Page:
Tesla and its Autopilot feature have become a centre of controversy over the past few years. That's because of crashes that have occurred, some even fatal, claiming that that the Autopilot feature and that it can be tricked into thinking that there's someone behind the steering wheel. There are a handful of videos that came out showing such claims, one even coming from Consumer Reports.

However, as it turns out, all car brands equipped with similar driver-assist features can be tricked into thinking so. That's one of the findings that Car and Driver offers based on its latest closed-course test involving four highway scenarios and 17 vehicles, one from most major car brands.

The first of the four tests wanted to find out how the cars' driver-assist features – adaptive cruise set at 60 miles per hour (97 kilometres per hour) and lane centring active – would react when the seatbelts are unbuckled. In this test, Subaru cancelled all driver aids immediately, while Tesla and Cadillac cancelled the systems and braked to a halt.

Gallery: Ford BlueCruise: First Drive

In the same scenario, the second test aimed to test how long would it take to send out a warning and shut down the system after lifting the driver's hands on the steering wheel. The quickest of the bunch were Cadillac, Ford, Volvo, Toyota, and Lexus, which turned off their systems within 21 seconds, while Hyundai did so only after 91 seconds, covering 1.5 miles (2.4 kilometres). 

The third test is similar to the previous one but this time, C&D tried to trick the system by latching an ankle weight into the steering wheel to make the system think that it still has hands on it. It worked for most cars but not with BMW and Mercedes vehicles wherein the system relies on touch.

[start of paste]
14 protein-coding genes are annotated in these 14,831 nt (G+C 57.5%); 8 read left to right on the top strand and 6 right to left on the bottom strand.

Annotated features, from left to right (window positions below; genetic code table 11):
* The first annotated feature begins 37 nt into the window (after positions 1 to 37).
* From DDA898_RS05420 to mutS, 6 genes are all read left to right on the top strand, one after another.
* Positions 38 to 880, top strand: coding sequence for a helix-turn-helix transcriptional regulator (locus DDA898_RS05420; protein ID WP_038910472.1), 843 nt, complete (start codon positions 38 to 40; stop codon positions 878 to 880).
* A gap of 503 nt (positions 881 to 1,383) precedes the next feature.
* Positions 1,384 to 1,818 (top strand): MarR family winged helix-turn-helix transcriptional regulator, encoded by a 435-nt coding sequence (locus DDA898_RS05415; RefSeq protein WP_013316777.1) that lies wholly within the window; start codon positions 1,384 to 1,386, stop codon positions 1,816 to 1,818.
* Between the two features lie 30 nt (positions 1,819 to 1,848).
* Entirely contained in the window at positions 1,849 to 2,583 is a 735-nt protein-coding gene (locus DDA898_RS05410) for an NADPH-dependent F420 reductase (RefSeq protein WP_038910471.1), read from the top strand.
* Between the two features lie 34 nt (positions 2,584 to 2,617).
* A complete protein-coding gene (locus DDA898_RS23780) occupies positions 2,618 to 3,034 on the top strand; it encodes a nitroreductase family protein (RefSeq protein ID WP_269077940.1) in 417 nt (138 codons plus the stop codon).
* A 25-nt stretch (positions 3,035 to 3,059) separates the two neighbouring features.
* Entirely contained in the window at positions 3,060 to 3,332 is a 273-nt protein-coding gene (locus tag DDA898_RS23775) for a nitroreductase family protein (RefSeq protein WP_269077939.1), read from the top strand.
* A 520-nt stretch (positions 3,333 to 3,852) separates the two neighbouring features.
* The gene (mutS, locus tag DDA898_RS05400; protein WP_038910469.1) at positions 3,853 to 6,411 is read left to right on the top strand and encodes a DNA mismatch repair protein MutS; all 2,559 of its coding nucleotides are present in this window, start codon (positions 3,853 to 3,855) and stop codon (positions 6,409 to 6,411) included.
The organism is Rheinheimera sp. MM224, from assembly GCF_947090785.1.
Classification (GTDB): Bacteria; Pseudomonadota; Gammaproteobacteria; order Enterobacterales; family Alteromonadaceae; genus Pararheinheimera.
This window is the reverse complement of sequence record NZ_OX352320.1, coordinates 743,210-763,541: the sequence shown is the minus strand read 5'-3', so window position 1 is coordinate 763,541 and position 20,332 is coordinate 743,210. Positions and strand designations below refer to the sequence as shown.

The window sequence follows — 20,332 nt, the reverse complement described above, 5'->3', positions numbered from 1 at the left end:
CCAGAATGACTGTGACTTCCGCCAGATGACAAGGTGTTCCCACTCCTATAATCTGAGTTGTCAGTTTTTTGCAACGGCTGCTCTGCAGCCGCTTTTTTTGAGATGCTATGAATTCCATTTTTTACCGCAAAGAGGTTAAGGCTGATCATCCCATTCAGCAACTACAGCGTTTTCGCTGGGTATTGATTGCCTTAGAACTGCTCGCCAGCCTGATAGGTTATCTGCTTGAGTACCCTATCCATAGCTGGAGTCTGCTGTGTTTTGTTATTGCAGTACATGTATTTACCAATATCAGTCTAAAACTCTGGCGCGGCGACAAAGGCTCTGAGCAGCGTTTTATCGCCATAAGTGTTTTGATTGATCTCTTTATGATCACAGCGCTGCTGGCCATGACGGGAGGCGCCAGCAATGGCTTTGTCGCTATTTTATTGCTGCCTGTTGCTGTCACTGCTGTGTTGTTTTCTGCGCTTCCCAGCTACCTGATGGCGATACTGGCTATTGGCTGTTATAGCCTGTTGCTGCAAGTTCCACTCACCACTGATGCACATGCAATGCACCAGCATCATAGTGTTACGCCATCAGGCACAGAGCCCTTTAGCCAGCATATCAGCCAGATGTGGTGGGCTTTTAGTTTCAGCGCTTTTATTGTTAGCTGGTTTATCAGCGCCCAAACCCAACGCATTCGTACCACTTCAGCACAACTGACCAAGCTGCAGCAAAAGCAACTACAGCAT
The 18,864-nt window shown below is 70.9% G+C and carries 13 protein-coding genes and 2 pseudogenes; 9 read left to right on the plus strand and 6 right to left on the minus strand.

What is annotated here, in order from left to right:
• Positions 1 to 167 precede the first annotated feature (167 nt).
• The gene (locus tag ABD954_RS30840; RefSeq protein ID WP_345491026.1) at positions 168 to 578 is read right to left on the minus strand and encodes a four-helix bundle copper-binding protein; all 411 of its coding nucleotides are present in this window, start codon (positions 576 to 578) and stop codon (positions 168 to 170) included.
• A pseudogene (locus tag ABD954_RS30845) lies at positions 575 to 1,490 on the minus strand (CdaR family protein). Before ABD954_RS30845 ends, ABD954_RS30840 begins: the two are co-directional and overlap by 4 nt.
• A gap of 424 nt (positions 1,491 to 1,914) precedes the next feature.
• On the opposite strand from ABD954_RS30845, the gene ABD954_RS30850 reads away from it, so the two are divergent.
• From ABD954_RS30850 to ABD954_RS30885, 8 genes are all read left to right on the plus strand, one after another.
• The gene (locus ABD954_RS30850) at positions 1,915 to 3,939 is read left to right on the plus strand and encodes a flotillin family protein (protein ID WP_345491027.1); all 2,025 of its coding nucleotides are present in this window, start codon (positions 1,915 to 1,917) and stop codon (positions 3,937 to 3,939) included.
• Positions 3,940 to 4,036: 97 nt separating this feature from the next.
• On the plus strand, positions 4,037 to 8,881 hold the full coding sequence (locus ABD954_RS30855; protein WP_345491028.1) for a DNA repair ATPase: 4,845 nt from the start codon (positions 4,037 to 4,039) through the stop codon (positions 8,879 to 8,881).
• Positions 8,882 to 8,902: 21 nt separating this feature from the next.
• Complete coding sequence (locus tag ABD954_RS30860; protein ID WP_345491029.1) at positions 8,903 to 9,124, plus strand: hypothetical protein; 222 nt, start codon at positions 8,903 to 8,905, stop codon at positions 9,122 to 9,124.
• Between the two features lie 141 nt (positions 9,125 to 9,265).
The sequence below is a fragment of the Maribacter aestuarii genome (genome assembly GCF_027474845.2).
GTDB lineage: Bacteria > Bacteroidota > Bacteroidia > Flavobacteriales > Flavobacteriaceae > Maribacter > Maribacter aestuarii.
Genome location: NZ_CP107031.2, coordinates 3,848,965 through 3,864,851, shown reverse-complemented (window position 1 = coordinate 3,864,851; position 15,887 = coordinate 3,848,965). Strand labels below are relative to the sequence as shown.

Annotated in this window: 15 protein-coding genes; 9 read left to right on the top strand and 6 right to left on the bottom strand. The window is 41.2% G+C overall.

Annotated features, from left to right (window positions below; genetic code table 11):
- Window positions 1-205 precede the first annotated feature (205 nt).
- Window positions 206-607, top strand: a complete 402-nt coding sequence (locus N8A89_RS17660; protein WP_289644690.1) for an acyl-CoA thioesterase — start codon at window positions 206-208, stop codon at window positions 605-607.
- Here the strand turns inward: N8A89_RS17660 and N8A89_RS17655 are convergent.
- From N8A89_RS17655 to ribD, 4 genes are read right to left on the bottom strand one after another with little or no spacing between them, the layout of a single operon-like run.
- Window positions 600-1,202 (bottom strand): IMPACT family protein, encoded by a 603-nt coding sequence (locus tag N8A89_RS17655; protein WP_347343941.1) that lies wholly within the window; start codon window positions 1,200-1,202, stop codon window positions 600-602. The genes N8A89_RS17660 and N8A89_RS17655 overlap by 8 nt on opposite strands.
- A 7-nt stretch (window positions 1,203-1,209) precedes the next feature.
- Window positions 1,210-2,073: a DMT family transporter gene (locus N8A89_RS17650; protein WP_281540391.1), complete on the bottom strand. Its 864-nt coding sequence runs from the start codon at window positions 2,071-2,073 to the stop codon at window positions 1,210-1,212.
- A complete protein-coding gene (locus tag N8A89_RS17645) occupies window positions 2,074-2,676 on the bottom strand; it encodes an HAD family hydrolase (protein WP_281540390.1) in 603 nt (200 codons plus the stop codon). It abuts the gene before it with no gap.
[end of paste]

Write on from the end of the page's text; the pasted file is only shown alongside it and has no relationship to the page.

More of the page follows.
C&D had to test the Cadillac Escalade's Super Cruise differently since it's currently the only system that allows hands-free driving on mapped limited-access highways (they had to close a section of Indiana highway for this). Super Cruise uses an infrared camera to determine the driver's attention but in C&D's test, it can be tricked using glasses with fake eyeballs printed on them. Ford is rolling out a similar tech dubbed as BlueCruise soon, and you can read about our First Drive review of that feature here.

Lastly and the most controversial of the bunch, C&D tested whether these cars will allow driverless driving by transferring over to the passenger side while the driving aids are on. All cars allowed so, with most of them needing a weight placed on the seat.

We have to point out that these driver-assist systems can only be tricked if the driver does so intentionally, which means that there's a conscious effort to get past the safety measures placed by the automakers.

Then again, in the age of viral videos, pranks, and other unintelligent content for the sake of views and likes, what's stopping someone out there from not doing so?